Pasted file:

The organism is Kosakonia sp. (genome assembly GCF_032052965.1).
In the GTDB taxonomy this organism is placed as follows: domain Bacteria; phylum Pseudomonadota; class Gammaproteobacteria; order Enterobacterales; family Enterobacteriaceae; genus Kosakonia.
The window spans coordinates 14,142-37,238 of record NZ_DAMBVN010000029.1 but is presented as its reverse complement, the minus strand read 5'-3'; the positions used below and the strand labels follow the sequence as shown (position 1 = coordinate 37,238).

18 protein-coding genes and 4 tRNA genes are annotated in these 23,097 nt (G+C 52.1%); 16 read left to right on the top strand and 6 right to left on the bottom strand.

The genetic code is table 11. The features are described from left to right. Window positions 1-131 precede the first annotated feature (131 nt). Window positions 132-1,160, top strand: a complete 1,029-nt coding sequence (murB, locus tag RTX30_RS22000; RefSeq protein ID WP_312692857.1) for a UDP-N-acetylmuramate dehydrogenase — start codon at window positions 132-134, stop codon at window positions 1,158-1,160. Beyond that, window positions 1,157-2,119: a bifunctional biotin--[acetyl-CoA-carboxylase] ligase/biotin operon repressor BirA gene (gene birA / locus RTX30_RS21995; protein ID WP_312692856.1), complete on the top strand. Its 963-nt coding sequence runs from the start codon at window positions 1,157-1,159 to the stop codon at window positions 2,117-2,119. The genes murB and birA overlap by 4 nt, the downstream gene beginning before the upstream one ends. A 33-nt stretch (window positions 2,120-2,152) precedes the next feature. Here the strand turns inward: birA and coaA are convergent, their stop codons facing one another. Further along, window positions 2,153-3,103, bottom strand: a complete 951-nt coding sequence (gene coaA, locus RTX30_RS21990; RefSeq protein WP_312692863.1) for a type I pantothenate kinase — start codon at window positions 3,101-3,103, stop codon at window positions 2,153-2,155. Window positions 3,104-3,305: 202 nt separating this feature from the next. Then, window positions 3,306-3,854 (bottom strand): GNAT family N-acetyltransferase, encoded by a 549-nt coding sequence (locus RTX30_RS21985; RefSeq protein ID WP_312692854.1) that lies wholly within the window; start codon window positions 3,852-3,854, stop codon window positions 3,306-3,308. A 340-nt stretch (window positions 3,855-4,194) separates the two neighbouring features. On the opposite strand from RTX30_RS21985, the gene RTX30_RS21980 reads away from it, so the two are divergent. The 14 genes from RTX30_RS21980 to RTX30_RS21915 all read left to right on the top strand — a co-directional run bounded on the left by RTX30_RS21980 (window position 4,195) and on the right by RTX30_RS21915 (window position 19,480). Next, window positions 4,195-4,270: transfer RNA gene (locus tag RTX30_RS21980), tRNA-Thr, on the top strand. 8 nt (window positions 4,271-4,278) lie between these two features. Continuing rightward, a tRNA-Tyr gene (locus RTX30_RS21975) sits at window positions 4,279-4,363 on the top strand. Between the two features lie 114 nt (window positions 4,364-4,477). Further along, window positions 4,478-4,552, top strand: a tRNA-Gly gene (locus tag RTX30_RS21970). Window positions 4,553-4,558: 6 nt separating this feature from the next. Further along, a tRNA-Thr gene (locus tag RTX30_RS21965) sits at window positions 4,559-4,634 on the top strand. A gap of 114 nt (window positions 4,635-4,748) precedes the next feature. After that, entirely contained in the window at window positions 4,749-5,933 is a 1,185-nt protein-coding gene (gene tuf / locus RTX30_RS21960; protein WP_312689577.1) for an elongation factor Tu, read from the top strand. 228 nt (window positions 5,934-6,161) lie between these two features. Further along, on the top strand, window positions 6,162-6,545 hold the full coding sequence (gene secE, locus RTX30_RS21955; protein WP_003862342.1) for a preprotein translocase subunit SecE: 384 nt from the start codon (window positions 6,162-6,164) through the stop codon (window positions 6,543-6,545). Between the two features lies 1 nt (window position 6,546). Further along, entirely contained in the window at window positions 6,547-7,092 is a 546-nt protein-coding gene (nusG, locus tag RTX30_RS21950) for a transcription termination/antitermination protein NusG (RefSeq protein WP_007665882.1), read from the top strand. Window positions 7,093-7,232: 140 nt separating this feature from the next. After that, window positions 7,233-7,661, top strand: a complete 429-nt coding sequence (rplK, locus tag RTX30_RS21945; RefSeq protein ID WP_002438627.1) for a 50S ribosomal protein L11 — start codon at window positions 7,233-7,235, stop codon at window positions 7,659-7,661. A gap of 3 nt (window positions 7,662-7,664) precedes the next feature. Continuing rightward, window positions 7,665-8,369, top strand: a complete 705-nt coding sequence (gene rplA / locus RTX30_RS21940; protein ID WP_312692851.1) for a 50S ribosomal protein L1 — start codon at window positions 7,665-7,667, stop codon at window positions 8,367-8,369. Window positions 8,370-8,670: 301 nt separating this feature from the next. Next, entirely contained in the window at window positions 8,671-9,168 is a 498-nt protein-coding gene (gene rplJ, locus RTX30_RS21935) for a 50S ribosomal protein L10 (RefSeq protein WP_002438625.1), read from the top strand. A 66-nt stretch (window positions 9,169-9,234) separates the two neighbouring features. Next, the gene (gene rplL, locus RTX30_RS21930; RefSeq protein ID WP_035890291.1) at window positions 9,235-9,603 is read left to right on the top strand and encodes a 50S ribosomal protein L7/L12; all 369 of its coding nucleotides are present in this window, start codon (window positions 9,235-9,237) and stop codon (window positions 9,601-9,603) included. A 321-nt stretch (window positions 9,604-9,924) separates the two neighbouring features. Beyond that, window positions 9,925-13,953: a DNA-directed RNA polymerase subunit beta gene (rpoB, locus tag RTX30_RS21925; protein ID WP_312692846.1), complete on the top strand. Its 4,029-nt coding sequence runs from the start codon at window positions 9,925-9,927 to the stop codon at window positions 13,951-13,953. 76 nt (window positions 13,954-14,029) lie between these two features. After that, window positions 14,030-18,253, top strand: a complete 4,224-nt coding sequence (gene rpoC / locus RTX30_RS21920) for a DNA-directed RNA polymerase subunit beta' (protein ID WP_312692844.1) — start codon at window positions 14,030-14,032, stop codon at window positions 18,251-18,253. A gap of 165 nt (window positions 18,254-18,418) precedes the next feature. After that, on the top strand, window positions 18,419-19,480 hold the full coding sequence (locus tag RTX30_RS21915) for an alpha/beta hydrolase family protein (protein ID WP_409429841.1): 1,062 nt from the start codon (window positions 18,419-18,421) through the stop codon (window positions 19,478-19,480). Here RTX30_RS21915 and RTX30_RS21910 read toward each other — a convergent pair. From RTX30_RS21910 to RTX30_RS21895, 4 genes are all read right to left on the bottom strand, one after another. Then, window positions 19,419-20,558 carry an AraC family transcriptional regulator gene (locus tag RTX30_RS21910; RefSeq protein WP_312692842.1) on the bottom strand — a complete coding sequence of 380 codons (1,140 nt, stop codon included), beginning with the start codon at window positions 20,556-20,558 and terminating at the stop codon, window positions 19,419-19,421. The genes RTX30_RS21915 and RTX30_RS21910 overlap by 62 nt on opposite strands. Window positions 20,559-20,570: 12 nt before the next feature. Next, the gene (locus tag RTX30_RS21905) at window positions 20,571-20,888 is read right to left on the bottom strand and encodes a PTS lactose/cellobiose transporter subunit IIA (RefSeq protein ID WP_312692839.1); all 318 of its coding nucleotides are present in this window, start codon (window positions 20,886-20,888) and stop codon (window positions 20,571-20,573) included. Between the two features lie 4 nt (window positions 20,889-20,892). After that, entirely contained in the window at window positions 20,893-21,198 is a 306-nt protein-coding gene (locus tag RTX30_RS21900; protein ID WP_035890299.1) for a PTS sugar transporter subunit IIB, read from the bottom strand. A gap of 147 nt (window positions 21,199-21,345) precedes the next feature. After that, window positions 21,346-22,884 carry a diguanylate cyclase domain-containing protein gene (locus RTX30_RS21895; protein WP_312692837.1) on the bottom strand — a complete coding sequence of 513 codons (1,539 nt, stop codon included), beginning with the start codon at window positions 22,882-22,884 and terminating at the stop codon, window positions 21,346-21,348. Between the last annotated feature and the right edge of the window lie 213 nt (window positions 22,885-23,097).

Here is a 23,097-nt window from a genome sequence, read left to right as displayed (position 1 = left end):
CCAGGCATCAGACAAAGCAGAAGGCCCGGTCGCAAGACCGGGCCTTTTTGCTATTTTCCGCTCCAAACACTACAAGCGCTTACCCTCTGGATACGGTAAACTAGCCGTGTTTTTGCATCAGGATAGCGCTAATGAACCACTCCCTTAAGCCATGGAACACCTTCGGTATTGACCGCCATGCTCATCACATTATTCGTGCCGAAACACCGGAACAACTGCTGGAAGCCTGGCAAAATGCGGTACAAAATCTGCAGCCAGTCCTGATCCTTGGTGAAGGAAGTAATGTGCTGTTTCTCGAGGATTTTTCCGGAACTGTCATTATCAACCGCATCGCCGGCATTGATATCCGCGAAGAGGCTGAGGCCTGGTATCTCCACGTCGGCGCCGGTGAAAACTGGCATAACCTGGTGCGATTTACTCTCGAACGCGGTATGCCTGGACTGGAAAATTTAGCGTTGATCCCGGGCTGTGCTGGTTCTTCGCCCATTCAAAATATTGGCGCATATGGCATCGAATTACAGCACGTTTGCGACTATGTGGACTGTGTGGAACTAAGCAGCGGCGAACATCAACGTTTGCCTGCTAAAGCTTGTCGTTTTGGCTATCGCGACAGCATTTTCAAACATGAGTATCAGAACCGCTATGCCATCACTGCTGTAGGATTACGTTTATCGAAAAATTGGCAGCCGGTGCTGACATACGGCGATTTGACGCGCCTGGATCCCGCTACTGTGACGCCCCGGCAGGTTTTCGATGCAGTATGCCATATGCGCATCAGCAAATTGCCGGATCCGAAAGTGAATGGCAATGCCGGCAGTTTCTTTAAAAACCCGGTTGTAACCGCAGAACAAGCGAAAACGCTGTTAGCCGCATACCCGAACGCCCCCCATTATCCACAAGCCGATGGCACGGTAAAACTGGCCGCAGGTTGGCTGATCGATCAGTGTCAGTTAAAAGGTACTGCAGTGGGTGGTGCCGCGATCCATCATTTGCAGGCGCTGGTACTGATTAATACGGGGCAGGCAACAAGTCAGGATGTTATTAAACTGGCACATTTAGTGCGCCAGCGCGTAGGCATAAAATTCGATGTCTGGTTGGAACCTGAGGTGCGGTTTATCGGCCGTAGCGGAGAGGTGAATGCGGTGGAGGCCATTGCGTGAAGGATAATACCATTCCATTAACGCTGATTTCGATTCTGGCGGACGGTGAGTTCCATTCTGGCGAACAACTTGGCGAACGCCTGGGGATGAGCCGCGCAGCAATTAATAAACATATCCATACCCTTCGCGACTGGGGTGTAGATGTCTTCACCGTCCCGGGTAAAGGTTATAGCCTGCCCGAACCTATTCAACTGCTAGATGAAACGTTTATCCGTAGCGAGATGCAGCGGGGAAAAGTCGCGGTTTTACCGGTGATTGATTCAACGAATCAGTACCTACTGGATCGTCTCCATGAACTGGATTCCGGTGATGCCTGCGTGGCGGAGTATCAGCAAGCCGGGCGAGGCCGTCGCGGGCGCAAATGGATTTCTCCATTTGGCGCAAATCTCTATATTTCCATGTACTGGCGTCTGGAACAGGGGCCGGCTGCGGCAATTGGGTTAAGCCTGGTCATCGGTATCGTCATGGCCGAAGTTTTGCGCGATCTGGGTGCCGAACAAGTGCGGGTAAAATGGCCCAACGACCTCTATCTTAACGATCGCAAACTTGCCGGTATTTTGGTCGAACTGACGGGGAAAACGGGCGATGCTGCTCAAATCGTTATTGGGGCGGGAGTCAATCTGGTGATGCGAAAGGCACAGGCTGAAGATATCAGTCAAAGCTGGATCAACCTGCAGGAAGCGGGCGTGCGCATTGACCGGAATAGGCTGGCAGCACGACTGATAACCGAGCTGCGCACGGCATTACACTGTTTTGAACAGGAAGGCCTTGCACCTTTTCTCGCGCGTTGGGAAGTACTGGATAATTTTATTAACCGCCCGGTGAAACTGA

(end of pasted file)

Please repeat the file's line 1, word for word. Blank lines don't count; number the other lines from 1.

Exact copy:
The organism is Kosakonia sp. (genome assembly GCF_032052965.1).